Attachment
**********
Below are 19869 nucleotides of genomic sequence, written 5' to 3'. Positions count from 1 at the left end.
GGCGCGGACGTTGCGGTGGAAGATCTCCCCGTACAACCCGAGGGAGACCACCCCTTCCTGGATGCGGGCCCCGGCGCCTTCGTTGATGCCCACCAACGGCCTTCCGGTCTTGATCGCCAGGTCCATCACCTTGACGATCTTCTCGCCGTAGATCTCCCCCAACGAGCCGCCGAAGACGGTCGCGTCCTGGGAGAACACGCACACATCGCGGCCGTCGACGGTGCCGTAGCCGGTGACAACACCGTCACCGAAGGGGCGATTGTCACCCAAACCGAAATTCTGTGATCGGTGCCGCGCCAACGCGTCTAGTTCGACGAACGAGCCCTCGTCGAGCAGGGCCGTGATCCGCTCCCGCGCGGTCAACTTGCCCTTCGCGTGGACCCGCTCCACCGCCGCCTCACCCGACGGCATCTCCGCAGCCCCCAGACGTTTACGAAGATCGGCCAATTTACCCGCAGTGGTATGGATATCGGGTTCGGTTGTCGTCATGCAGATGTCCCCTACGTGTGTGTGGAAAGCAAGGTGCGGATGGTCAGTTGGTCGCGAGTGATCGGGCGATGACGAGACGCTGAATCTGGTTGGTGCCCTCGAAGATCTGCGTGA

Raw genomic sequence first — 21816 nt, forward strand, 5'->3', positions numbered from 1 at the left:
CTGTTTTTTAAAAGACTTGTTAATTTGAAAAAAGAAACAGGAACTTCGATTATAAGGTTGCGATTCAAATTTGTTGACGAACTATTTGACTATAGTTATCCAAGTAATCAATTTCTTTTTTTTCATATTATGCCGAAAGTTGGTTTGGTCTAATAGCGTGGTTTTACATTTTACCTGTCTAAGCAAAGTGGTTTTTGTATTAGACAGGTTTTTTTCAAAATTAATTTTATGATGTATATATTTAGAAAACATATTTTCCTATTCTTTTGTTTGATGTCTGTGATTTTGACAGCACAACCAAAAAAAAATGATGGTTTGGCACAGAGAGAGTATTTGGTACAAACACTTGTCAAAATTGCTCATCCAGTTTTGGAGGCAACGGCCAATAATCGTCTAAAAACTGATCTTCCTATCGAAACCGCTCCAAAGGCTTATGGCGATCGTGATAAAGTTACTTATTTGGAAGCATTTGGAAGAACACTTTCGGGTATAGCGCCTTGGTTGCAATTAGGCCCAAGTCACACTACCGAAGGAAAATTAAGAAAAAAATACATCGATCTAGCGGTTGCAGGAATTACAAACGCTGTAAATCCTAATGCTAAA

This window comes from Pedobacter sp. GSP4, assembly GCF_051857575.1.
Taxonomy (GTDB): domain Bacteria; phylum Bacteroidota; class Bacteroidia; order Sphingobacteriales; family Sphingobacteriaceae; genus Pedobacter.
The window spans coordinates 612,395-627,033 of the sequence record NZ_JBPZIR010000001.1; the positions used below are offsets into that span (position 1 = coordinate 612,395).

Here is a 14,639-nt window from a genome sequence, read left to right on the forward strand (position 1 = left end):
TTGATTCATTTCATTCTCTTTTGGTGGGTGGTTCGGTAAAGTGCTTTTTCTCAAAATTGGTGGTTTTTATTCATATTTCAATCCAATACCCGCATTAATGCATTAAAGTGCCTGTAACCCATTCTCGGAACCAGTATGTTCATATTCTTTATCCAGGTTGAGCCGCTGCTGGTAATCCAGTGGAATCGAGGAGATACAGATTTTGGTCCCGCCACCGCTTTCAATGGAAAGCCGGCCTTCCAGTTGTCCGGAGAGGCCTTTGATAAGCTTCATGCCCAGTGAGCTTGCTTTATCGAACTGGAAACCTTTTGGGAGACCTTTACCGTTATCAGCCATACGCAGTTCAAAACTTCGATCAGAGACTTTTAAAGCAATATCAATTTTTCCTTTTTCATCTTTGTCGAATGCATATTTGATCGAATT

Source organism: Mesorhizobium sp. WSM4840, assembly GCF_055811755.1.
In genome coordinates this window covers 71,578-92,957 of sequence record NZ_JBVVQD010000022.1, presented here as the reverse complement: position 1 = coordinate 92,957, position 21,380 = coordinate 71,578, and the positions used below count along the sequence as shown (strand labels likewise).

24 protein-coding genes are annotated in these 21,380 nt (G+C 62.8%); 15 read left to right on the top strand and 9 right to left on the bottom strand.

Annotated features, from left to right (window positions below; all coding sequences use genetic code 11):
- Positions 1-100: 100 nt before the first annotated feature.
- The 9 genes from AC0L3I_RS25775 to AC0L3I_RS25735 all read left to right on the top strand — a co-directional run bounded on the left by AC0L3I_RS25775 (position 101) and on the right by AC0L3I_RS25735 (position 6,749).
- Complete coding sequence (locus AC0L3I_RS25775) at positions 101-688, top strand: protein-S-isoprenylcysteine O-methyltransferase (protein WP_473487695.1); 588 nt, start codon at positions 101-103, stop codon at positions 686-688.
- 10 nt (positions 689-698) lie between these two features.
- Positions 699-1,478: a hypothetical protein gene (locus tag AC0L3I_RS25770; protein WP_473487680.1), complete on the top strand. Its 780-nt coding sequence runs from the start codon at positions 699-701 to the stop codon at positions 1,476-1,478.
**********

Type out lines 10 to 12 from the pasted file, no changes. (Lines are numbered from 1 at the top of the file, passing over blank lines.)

Source organism: Mesorhizobium sp. WSM4840, assembly GCF_055811755.1.
In genome coordinates this window covers 71,578-92,957 of sequence record NZ_JBVVQD010000022.1, presented here as the reverse complement: position 1 = coordinate 92,957, position 21,380 = coordinate 71,578, and the positions used below count along the sequence as shown (strand labels likewise).

24 protein-coding genes are annotated in these 21,380 nt (G+C 62.8%); 15 read left to right on the top strand and 9 right to left on the bottom strand.